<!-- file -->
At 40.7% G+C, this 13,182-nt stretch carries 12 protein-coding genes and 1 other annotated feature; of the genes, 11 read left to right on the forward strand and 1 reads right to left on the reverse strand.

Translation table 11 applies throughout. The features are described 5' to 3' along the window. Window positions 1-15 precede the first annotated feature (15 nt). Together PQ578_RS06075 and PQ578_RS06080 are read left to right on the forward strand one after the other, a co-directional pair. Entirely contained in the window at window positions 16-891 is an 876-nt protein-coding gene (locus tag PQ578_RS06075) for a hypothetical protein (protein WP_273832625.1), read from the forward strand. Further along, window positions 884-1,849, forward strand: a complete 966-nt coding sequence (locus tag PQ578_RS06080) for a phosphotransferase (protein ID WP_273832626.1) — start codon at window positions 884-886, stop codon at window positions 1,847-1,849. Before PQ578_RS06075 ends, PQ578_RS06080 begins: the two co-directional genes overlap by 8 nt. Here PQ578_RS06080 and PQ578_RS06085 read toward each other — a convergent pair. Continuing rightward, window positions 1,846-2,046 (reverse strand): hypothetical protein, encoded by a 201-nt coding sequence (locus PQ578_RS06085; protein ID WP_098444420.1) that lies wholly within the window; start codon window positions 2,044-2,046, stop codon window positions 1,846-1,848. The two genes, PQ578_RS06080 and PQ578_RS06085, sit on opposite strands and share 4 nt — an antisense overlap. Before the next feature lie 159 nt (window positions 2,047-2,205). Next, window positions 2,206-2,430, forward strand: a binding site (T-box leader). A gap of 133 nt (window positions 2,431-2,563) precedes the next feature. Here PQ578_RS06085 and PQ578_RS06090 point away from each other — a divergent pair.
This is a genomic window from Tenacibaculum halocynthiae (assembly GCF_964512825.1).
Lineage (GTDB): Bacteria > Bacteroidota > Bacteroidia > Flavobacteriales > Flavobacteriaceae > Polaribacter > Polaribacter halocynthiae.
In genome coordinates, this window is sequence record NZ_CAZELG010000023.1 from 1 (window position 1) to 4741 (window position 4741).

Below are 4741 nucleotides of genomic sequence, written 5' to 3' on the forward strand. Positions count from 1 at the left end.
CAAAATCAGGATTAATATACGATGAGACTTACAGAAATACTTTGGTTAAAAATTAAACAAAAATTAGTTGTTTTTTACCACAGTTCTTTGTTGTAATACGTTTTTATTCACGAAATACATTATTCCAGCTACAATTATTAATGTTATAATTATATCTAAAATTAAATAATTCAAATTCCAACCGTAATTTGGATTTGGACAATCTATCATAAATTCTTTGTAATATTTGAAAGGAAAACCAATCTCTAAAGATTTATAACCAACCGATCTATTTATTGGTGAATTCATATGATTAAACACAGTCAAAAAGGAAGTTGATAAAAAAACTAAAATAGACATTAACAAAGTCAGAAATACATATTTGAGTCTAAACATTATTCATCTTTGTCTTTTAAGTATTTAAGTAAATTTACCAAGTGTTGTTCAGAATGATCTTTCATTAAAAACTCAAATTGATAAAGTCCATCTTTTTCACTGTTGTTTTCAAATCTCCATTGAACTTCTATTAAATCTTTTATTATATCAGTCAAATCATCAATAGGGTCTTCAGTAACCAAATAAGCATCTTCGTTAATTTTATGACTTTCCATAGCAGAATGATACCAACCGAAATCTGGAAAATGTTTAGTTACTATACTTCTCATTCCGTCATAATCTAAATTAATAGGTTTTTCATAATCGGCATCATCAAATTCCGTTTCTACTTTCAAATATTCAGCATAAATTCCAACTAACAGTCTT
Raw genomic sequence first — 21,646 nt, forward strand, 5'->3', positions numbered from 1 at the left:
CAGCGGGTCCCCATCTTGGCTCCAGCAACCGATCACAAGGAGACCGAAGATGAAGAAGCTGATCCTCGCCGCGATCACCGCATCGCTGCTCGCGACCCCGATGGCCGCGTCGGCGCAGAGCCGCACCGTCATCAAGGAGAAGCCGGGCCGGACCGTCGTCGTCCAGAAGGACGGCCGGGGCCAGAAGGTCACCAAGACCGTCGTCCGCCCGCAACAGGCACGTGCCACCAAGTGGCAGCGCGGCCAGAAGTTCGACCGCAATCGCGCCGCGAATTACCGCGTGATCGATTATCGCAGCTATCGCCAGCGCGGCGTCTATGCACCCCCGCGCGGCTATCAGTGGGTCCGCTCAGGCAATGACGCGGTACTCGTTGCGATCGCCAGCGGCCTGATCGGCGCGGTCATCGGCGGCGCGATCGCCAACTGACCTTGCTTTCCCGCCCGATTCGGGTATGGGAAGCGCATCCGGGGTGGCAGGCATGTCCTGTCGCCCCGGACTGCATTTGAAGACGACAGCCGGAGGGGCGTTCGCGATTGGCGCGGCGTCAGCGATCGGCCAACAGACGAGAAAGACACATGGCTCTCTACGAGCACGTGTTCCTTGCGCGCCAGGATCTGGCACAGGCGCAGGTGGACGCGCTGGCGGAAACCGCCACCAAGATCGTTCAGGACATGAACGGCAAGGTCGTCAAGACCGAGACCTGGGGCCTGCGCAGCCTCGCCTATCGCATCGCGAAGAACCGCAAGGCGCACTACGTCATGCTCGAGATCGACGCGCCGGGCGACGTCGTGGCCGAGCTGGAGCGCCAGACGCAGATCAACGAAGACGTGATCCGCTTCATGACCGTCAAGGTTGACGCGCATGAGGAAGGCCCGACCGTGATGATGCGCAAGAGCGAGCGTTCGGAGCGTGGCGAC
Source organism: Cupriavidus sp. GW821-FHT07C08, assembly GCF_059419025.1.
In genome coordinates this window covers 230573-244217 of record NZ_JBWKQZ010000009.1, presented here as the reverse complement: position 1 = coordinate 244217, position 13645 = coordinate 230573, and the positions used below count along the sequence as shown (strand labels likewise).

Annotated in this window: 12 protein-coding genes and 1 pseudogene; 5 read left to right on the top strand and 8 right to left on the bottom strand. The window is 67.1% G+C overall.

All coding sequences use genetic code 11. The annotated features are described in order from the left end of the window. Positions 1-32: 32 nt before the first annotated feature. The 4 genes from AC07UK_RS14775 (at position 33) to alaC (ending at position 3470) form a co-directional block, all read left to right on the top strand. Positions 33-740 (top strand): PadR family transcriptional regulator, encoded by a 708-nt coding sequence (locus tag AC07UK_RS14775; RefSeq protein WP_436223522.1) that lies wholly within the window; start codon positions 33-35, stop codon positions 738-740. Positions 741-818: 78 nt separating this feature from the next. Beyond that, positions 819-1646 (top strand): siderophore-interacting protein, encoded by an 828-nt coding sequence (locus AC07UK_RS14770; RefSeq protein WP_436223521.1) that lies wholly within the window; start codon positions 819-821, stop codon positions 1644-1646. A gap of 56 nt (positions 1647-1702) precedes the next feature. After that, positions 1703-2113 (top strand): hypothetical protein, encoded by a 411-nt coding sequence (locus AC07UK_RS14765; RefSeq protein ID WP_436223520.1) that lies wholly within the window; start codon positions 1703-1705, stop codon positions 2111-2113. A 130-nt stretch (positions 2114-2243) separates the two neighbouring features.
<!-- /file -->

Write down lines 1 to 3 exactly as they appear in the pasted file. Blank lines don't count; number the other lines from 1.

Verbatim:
At 40.7% G+C, this 13,182-nt stretch carries 12 protein-coding genes and 1 other annotated feature; of the genes, 11 read left to right on the forward strand and 1 reads right to left on the reverse strand.

Translation table 11 applies throughout. The features are described 5' to 3' along the window. Window positions 1-15 precede the first annotated feature (15 nt). Together PQ578_RS06075 and PQ578_RS06080 are read left to right on the forward strand one after the other, a co-directional pair. Entirely contained in the window at window positions 16-891 is an 876-nt protein-coding gene (locus tag PQ578_RS06075) for a hypothetical protein (protein WP_273832625.1), read from the forward strand. Further along, window positions 884-1,849, forward strand: a complete 966-nt coding sequence (locus tag PQ578_RS06080) for a phosphotransferase (protein ID WP_273832626.1) — start codon at window positions 884-886, stop codon at window positions 1,847-1,849. Before PQ578_RS06075 ends, PQ578_RS06080 begins: the two co-directional genes overlap by 8 nt. Here PQ578_RS06080 and PQ578_RS06085 read toward each other — a convergent pair. Continuing rightward, window positions 1,846-2,046 (reverse strand): hypothetical protein, encoded by a 201-nt coding sequence (locus PQ578_RS06085; protein ID WP_098444420.1) that lies wholly within the window; start codon window positions 2,044-2,046, stop codon window positions 1,846-1,848. The two genes, PQ578_RS06080 and PQ578_RS06085, sit on opposite strands and share 4 nt — an antisense overlap. Before the next feature lie 159 nt (window positions 2,047-2,205). Next, window positions 2,206-2,430, forward strand: a binding site (T-box leader). A gap of 133 nt (window positions 2,431-2,563) precedes the next feature. Here PQ578_RS06085 and PQ578_RS06090 point away from each other — a divergent pair.
This is a genomic window from Tenacibaculum halocynthiae (assembly GCF_964512825.1).